Wisconsin law prohibits operating a motor vehicle when under the influence of any controlled substance that renders a person unable to drive safely. For alcohol, this means having a blood alcohol content (BAC) of over .08 percent. The officer who stopped you can perform a breathalyzer test after you have been pulled over. With substances including marijuana, other drugs, and prescription medications, there is no equivalent field test. If the use of a substance other than alcohol is suspected, an additional officer may be called in. Some Wisconsin police officers are trained as drug recognition experts (DRE). The trained DRE will administer a series of tests to assess the subject. These tests include checking the subject’s pulse, examining their eye movements, performing tests to assess the subject’s level of attention, and testing vital signs, and other assessments.

If the DRE officer concludes that you may be under the influence of drugs, you will be arrested. Additional blood testing will be performed at the police station to substantiate the DRE’s conclusions. The DRE will also write a report of their interaction which can also be used as evidence. A combination of drug and alcohol use can also result in OWI charges, even if your BAC is below the legal limit.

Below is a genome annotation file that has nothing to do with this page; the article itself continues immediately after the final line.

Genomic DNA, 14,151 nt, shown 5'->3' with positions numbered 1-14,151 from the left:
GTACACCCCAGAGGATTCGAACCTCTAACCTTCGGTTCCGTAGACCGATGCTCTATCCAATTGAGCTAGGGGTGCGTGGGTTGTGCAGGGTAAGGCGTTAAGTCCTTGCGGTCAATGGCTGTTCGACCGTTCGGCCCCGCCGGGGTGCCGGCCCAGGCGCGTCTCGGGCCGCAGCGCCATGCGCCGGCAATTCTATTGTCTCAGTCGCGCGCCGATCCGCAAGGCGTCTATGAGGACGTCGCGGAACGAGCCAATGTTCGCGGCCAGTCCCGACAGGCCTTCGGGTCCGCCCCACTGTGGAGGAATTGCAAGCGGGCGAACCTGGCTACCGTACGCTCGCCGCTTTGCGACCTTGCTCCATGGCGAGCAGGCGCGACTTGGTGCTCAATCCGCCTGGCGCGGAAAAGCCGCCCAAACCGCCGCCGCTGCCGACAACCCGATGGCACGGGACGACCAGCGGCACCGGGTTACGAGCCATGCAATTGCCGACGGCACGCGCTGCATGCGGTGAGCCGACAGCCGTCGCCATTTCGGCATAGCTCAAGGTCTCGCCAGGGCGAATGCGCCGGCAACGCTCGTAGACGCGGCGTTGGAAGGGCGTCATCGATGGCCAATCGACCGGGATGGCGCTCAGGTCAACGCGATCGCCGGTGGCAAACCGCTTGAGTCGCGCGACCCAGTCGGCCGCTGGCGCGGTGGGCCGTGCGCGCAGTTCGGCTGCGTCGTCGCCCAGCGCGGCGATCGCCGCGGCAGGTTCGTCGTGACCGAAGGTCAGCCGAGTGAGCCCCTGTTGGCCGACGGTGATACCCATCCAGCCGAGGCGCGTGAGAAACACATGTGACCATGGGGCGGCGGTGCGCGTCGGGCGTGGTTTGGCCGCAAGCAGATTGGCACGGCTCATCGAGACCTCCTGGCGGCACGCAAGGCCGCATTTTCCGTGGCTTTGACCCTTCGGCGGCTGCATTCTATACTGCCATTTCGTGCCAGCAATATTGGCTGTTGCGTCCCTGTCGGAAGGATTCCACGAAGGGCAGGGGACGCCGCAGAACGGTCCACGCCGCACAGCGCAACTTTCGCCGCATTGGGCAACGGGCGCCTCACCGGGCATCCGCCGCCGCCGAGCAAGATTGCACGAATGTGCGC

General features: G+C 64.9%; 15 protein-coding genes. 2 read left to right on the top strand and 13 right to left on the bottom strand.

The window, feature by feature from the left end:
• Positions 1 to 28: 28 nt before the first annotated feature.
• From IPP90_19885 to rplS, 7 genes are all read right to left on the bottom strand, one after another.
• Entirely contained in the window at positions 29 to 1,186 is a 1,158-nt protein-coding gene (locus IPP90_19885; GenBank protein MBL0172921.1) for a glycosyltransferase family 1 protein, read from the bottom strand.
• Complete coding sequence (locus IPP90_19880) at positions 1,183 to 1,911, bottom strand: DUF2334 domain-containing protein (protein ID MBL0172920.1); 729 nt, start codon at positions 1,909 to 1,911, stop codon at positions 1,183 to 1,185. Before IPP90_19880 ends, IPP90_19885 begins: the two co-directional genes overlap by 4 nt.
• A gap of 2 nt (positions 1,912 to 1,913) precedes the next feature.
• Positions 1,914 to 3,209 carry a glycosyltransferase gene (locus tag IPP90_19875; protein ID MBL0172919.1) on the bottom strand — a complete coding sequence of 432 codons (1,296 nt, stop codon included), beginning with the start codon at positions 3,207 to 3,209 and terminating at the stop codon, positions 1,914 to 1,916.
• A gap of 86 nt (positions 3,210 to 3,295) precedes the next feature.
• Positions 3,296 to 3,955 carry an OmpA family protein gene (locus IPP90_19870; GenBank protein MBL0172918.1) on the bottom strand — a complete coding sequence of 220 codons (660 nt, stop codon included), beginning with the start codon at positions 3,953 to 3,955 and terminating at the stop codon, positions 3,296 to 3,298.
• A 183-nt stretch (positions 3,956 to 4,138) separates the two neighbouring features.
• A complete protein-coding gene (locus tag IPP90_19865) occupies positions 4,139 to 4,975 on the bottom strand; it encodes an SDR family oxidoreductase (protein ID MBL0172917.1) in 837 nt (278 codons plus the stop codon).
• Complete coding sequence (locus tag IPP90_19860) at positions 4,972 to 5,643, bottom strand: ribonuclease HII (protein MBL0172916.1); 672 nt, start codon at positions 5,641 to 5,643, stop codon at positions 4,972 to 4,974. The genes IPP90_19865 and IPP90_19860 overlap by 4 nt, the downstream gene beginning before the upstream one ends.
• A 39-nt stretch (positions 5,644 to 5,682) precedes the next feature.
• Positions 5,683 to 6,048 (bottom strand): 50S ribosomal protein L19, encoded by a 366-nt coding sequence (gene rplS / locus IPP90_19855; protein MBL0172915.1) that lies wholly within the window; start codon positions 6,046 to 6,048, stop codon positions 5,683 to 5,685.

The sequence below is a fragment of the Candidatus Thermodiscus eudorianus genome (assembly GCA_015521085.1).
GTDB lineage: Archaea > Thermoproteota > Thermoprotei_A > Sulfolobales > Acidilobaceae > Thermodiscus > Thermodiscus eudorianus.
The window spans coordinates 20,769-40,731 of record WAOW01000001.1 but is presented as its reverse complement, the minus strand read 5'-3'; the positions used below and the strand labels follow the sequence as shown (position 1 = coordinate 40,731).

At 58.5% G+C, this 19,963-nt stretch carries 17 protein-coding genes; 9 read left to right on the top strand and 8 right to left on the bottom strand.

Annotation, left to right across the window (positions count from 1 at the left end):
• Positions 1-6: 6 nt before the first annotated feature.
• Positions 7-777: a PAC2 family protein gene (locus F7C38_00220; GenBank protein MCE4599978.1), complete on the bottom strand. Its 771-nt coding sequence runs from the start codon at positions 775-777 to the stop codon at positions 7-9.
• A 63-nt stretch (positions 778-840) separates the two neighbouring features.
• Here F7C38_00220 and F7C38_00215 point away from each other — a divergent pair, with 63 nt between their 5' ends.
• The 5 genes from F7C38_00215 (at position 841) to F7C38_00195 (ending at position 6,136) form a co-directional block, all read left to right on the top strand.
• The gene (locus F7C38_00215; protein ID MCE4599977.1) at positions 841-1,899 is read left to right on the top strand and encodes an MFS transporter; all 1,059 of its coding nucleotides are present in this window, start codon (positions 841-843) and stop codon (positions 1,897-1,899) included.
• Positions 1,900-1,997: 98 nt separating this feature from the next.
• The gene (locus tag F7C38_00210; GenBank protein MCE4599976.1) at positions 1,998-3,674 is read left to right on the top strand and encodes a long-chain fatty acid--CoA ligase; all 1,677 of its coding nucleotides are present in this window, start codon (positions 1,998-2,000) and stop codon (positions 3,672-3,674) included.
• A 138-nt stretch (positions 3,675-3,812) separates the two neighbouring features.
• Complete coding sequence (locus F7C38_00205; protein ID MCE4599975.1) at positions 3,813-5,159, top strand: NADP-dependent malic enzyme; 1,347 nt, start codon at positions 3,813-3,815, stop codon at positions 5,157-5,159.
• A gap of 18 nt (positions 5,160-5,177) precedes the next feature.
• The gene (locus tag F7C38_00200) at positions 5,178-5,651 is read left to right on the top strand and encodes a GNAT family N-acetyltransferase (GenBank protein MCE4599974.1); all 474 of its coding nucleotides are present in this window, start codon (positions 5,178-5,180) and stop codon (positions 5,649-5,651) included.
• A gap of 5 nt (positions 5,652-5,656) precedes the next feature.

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Walworth OWI Defense AttorneyFor drivers who have been stopped under suspicion of Operating While Intoxicated (OWI), whether or not to take the breathalyzer test on the spot can be a difficult and confusing decision. Once a police officer pulls you over, they may already have a suspicion that you have been drinking alcohol or are under the influence of drugs. From the time they approach your vehicle, they will be looking for signs of intoxication, including the smell of alcohol on your breath, the clarity of your speech, your balance, and the appearance and motion of your eyes. You should learn what you should and should not do in this situation and know that it is always essential to call an OWI defense lawyer as soon as possible.